This book, which reflects the IMF staff's work in Afghanistan from early 2002 through the first quarter of 2004, provides an overview of the institutional and economic achievements in Afghanistan in the post-Taliban period, that is, from late 2001 to early 2004. During this period, the staff focused on helping (often under difficult circumstances) the Afghan authorities quickly establish abasic framework for economic management and policies, including rebuilding key institutions. Reconstructing Afghanistan describes the strong economic recovery that took place during 2002 and 2003; traces the formulation and implementation of the government’s budgetary policy; discusses the progress made in rebuilding fiscal institutions; and outlines the challenges and issues that the authorities faced in the area of monetary and exchange rate policy.
A3.1 Afghanistan’s 2002/03 Budget Compared with Budgets of Selected Low-Income Countries
A3.2 Sample of Low-Income Countries Used for Comparison
A4.1 Tax Summary
The following symbols have been used throughout this paper:
...to indicate that data are not available;
—to indicate that the figure is zero or less than half the final digit shown, or that the item does not exist;
—between years or months (for example, 2002—03 or January—June) to indicate the years or months covered, including the beginning and ending years or months;
/ between years (for example, 2002/03) to indicate a crop or fiscal (financial) year.
“Billion” means a thousand million.
Minor discrepancies between constituent figures and totals are due to rounding.
The term “country,” as used in this paper, does not in all cases refer to a territorial entity that is a state as understood by international law and practice; the term also covers some territorial entities that are not states, but for which statistical data are maintained and provided internationally on a separate and independent basis.
This study was prepared by an IMF staff team headed by Adam Bennett. Team members included Louis Dicks-Mireaux, Felix Fischer, Thierry Kalfon, Ron van Rooden, and Bruno de Schaetzen. Reconstructing Afghanistan reflects the staff’s work in Afghanistan beginning in early 2002, with the establishment of the interim administration headed by President Hamid Karzai, through the first quarter of 2004. During this period, the staff focused on helping (often under difficult circumstances) the Afghan authorities quickly establish a basic framework for economic management and policies, including rebuilding key institutions, notably the Ministry of Finance and the central bank, Da Afghanistan Bank. A preliminary version of this study was first published during the Annual Meetings of the IMF and the World Bank in Dubai in the fall of 2003, in the context of the IMF’s 2003 Article IV Consultation with Afghanistan.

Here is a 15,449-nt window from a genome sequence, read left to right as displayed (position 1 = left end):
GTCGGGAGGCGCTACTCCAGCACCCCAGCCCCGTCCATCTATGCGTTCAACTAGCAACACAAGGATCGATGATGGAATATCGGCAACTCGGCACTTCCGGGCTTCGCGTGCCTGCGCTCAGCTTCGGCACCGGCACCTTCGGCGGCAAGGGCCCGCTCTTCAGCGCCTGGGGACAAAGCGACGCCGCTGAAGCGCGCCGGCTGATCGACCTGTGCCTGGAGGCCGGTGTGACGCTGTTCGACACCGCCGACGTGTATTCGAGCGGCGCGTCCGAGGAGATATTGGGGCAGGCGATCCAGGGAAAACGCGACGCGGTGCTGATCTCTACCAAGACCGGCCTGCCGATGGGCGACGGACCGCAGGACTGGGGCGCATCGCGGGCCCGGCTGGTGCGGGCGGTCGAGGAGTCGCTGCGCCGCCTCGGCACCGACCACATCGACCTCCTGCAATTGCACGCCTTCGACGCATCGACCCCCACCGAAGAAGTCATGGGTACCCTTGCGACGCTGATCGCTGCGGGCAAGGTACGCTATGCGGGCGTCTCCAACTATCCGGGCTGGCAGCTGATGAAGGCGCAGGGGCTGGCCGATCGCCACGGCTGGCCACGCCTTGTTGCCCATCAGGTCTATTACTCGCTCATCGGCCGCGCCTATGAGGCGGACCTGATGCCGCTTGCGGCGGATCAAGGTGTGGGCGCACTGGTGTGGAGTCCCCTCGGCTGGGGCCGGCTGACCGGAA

The authors are grateful for the excellent cooperation received from the Afghan authorities. In particular, our thanks go to Ashraf Ghani, Minister of Finance of Afghanistan (2002—04); Anwar Ul-Haq Ahady, Governor of Da Afghanistan Bank (2002—04); and Michael Carnahan, Larry Seale, and Martin Dinning, three key advisors in the Ministry of Finance and the central bank. The authors are also grateful to the United Nations Office on Drugs and Crime, which provided valuable information on and useful insights into the illicit drug sector in Afghanistan. The study covers the key areas in which the IMF staff has made important contributions toward the reconstruction of Afghanistan. In this regard, the authors would like to acknowledge the work of Paul Chabrier, Jean Le Dem, and Milan Zavadjil, who respectively led the staff team before Adam Bennett took over in the spring of 2003. The authors also acknowledge the work of the staff members of the IMF’s functional departments who have provided technical assistance to the Afghan authorities in their various areas of expertise, especially Steven Symansky and Emil Sunley of the IMF’s Fiscal Affairs Department, Ake LÖnnberg of the Monetary and Financial Systems Department, Tobias Asser of the Legal Department, and Adriaan Bloem and Vilay Soulatha of the Statistics Department. The authors are also grateful for helpful comments and suggestions received from our colleagues in the IMF’s Middle East and Central Asia Department, especially George Abed and Mohammad Shadman-Valavi. The authors are indebted to Sheila Tomilloso for providing invaluable secretarial assistance, both at the IMF headquarters in Washington and in Kabul, and to Archana Kumar of the IMF’s External Relations Department for editing this book and coordinating its publication.
The views expressed here are those of the authors and do not necessarily reflect those of the IMF, its Executive Directors, or the Afghan authorities.
List of Acronyms
Afghan Aid Coordination Agency
Afghanistan’s Financial Management Information System
Afghan Interim Administration
Afghan Interim Administration Fund
Administrative Reform and Civil Service Commission
Afghanistan Reconstruction Trust Fund
Asian Development Bank
Afghan Transitional Administration
Commercial Interest Reference Rates
Corporate income tax
Central Statistics Office
Da Afghanistan Bank
Economic Cooperation Organization
Food and Agriculture Organization
Grant Management Unit
International Accounting Standards
Illicit Crop Monitoring Program
International Development Association
International Security Assistance Force
Islamic Development Bank
Immediate and Transitional Assistance Programs
Law and Order Trust Fund for Afghanistan
Large taxpayer unit
Ministry of Finance
National Cash Registry
National Development Budget
National Development Framework
Poverty Reduction and Growth Facility
Personal income tax
Real time gross settlement
Transitional Assistance Programs for Afghanistan
Taxpayer identification number
United States Agency for International Development